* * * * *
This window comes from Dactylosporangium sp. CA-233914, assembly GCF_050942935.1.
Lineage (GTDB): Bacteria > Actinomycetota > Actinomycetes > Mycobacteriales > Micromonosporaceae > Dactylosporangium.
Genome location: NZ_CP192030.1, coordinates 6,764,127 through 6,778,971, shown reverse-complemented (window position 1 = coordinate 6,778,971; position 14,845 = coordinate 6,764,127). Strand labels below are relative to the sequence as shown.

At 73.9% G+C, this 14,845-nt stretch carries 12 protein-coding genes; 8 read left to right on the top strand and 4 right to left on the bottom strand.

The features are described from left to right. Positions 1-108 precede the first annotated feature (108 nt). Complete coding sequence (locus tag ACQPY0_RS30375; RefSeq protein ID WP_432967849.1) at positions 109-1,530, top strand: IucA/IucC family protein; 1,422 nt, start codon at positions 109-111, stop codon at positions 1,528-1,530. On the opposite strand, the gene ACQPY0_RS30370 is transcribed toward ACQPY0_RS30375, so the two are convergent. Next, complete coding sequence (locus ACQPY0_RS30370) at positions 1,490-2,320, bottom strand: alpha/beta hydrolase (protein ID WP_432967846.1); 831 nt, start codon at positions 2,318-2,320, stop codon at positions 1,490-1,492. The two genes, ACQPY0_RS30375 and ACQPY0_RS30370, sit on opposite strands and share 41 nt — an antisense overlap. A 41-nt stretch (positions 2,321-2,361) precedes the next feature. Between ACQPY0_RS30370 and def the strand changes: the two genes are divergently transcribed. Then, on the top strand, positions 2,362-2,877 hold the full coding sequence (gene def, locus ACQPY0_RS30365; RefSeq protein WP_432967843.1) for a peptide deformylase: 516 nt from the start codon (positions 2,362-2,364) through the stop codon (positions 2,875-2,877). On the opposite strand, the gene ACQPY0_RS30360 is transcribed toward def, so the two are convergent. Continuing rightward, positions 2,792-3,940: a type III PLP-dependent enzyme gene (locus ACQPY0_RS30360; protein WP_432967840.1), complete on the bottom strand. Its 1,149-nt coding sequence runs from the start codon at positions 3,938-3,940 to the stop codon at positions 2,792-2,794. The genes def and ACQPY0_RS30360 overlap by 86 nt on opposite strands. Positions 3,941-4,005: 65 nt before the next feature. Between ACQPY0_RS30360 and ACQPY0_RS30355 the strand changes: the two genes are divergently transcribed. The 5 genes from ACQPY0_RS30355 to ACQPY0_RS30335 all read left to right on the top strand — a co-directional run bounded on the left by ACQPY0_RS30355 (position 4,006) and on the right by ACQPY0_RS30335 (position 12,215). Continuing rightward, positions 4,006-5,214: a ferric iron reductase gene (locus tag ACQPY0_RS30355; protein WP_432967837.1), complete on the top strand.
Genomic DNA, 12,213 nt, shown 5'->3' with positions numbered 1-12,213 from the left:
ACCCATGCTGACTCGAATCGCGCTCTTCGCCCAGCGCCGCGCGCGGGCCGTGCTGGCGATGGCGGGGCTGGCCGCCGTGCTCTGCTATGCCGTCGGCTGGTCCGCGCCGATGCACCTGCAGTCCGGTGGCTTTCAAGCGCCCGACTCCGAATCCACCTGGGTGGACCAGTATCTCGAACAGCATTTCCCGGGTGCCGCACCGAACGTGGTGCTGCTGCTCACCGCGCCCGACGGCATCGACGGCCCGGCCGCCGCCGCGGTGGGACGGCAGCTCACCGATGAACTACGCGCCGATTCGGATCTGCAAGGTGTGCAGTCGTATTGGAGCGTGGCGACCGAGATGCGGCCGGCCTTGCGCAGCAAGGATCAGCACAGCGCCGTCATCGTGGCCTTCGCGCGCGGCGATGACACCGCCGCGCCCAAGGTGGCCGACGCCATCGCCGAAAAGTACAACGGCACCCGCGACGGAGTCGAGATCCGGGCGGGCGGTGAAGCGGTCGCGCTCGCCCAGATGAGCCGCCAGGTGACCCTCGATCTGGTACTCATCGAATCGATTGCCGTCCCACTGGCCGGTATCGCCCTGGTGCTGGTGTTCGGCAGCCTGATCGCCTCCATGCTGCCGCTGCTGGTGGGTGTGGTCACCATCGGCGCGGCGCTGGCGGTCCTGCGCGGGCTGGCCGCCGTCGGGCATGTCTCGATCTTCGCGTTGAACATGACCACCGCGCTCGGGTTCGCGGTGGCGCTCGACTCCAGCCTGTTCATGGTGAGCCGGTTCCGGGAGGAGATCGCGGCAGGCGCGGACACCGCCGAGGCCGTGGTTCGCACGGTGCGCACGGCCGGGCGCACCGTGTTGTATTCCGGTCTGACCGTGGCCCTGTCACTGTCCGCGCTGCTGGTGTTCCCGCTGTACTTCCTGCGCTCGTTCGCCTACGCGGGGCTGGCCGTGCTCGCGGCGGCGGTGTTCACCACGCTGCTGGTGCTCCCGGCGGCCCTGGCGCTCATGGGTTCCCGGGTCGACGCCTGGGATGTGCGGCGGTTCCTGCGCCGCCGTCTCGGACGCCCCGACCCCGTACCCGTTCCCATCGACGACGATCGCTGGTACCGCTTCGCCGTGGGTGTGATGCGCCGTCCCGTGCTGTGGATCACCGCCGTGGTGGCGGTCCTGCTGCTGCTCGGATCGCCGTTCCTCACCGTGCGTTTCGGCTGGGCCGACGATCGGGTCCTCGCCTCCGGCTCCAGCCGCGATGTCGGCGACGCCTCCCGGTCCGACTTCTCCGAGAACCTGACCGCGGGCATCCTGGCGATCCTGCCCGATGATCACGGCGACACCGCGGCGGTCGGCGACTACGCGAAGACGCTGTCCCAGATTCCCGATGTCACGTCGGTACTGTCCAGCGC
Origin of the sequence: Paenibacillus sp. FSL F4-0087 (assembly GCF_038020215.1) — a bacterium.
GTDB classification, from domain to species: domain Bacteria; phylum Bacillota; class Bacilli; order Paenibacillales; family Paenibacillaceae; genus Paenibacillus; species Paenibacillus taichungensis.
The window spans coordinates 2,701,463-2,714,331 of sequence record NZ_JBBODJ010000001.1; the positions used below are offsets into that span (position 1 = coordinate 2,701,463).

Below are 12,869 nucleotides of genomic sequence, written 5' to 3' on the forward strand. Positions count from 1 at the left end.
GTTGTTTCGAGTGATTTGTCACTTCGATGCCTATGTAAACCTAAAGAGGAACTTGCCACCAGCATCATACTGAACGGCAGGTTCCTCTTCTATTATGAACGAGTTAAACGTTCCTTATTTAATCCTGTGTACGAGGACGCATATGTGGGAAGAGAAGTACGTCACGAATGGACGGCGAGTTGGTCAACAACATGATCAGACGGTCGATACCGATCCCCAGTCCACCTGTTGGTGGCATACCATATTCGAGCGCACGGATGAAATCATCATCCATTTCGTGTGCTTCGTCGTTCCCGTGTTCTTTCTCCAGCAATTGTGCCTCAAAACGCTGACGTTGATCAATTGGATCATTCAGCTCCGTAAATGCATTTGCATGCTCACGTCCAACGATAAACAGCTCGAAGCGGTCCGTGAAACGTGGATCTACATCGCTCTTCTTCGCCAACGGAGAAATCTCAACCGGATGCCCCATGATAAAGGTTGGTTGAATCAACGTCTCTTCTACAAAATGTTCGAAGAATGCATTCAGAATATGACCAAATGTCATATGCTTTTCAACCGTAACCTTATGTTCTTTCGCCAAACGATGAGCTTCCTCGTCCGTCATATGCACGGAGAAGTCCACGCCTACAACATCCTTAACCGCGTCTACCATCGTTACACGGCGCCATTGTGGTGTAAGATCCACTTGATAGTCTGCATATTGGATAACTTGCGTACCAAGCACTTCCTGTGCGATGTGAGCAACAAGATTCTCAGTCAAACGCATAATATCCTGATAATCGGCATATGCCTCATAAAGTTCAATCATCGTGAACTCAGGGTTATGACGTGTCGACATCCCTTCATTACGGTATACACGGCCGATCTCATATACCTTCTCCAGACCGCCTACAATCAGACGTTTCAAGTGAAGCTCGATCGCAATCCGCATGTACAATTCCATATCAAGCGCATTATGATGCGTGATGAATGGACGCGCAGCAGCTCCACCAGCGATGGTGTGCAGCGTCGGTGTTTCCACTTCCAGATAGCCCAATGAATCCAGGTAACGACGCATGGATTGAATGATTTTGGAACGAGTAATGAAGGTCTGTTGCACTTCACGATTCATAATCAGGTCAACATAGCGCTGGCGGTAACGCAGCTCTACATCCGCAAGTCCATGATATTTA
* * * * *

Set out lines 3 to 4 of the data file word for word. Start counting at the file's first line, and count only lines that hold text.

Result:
Genome location: NZ_CP192030.1, coordinates 6,764,127 through 6,778,971, shown reverse-complemented (window position 1 = coordinate 6,778,971; position 14,845 = coordinate 6,764,127). Strand labels below are relative to the sequence as shown.

At 73.9% G+C, this 14,845-nt stretch carries 12 protein-coding genes; 8 read left to right on the top strand and 4 right to left on the bottom strand.